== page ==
The Top Dangers of Not Warming Up Before Workouts, Trainer Warns
Everyone knows you "should" warm up before a workout. However, skipping warm-ups is pretty common given busy schedules and the perception that warm-ups are optional. You might wonder, is it really that big of a deal to skip warm-ups? The answer is a definite yes. If you're unsure of the top dangers of not warming up before workouts, listen up.
Skipping warm-ups is a bad idea for several reasons, all by backed scientific research. In this article, I'll walk you through the three of the most important reasons you should always warm up before your workouts. And after that, I'll give you a quick overview of a general warm-up protocol you can use before most types of workouts to avoid the problems below.
Keep reading to learn all about the dangers of not warming up before workouts, and next, don't miss 5 Exercise Habits That Are Wrecking Your Body After 40.
Increased Injury Risk
Scientists have looked deeply at the benefits of warm-up protocols when it comes to injury risk. Injuries are a risk factor in both general fitness and athletics, so any means of reducing injury risk is highly valuable.
A recent 2022 meta-analysis of warm-up programs to prevent injuries found significant evidence that warm-ups reduced the incidents of sports injury among this population.
Earlier research has come to similar conclusions. Although some studies did not show benefits, the overwhelming majority of published studies support using warm-ups to reduce injury risk during physical activity.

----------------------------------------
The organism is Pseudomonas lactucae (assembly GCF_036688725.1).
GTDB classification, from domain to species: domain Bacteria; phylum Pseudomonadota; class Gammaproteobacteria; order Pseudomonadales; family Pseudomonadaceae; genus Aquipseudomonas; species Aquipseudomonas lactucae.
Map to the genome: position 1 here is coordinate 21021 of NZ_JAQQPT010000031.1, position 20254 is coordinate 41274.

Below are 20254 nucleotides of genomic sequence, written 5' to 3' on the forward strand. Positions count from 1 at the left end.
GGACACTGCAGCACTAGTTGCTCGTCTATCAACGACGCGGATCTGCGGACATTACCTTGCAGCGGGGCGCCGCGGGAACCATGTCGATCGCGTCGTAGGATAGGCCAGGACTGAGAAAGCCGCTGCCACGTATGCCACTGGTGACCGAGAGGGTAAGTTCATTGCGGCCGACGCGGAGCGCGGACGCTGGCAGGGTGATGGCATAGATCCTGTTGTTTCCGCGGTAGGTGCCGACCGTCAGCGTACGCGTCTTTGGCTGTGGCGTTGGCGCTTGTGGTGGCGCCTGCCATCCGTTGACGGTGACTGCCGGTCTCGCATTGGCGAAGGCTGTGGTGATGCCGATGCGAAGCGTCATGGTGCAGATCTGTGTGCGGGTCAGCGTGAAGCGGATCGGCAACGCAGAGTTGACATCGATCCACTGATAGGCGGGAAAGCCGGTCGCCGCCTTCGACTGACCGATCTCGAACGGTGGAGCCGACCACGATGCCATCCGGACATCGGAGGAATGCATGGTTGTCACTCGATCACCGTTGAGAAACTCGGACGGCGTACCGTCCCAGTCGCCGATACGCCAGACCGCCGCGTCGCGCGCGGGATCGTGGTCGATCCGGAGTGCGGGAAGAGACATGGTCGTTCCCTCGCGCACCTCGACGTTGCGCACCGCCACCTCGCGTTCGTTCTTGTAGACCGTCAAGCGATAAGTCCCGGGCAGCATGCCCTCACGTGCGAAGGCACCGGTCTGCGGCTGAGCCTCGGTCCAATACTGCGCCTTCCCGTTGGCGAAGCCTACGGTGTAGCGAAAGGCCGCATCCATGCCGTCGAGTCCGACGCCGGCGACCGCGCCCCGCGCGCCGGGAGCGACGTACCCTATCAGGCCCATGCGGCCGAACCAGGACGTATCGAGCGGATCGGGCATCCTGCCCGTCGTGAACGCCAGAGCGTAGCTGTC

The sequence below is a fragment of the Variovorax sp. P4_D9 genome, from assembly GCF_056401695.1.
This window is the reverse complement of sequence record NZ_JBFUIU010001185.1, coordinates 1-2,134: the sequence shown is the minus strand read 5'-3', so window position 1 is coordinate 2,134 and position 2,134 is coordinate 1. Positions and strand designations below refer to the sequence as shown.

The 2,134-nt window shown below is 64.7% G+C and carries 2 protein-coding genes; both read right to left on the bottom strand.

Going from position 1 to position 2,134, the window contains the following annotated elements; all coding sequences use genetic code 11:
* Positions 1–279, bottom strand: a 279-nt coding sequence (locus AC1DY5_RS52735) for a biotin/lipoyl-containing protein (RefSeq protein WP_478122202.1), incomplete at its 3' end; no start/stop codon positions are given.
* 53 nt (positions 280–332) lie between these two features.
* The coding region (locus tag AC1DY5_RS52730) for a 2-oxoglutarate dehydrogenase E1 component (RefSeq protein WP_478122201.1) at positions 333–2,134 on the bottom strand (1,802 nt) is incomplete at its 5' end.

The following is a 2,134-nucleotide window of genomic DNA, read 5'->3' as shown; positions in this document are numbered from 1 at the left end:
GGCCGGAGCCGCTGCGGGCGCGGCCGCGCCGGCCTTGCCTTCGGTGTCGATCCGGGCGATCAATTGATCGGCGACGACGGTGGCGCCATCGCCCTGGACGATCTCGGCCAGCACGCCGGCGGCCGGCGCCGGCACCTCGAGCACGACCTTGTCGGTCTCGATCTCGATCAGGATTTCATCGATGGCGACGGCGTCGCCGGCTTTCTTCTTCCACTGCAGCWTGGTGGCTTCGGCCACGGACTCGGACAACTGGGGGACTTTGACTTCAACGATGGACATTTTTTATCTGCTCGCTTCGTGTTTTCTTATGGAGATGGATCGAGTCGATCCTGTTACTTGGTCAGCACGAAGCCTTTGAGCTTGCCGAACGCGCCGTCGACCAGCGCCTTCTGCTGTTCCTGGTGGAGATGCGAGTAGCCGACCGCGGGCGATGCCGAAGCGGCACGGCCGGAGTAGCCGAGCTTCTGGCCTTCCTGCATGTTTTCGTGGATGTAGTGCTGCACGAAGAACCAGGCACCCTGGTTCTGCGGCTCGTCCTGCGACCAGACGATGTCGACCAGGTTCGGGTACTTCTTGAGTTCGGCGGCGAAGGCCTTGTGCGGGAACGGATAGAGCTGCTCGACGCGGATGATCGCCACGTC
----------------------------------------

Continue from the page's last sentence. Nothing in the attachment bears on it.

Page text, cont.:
With that in mind, skipping warm-ups increases your risk of injury.
Warming up isn't just about avoiding injury. In fact, warming up before your workout or activity plays a direct role in increasing your performance. Given the substantial interest in maximizing athletic performance, scientists have certainly looked into the matter.
A 2010 meta-analysis found that 79% of studies on the topic revealed that warming up led to improved performance on the various activities each study examined. More recent research has come to similar conclusions.
As such, skipping your warmup effectively reduces your performance.
Soreness after workouts is a reality of making progress in fitness. However, there is no harm in reducing soreness and the corresponding discomfort using side-effect-free methods. This includes warming up.
While you won't completely eliminate soreness with a warmup, a 2012 study found that an aerobic warm-up reduces muscle soreness in the areas of each muscle that are closer to your body.
Personally, I'll do anything I can when it comes to being less sore after workouts.
Recommended General Warm-Up Protocol
You can use the following warm-up protocol before most workouts. Do this prior to beginning the main exercises. For resistance training, you should still perform one to two lighter sets of each exercise in your program as a specific warm-up.
- Five minutes of light aerobic activity, aiming for a heart rate of 110 to 120 BPM.
- Two rounds of the following exercises:
- 10 small arm circles
- 10 large arm circles
- 10 Squats
- 10 lunges
- 10 downward dog to cobra flows
You can swap out other light resistance exercises, but try to focus on movements that move through large ranges of motion with your big muscles. Keep the weight very light; this warm-up should not deplete your muscles before the workout.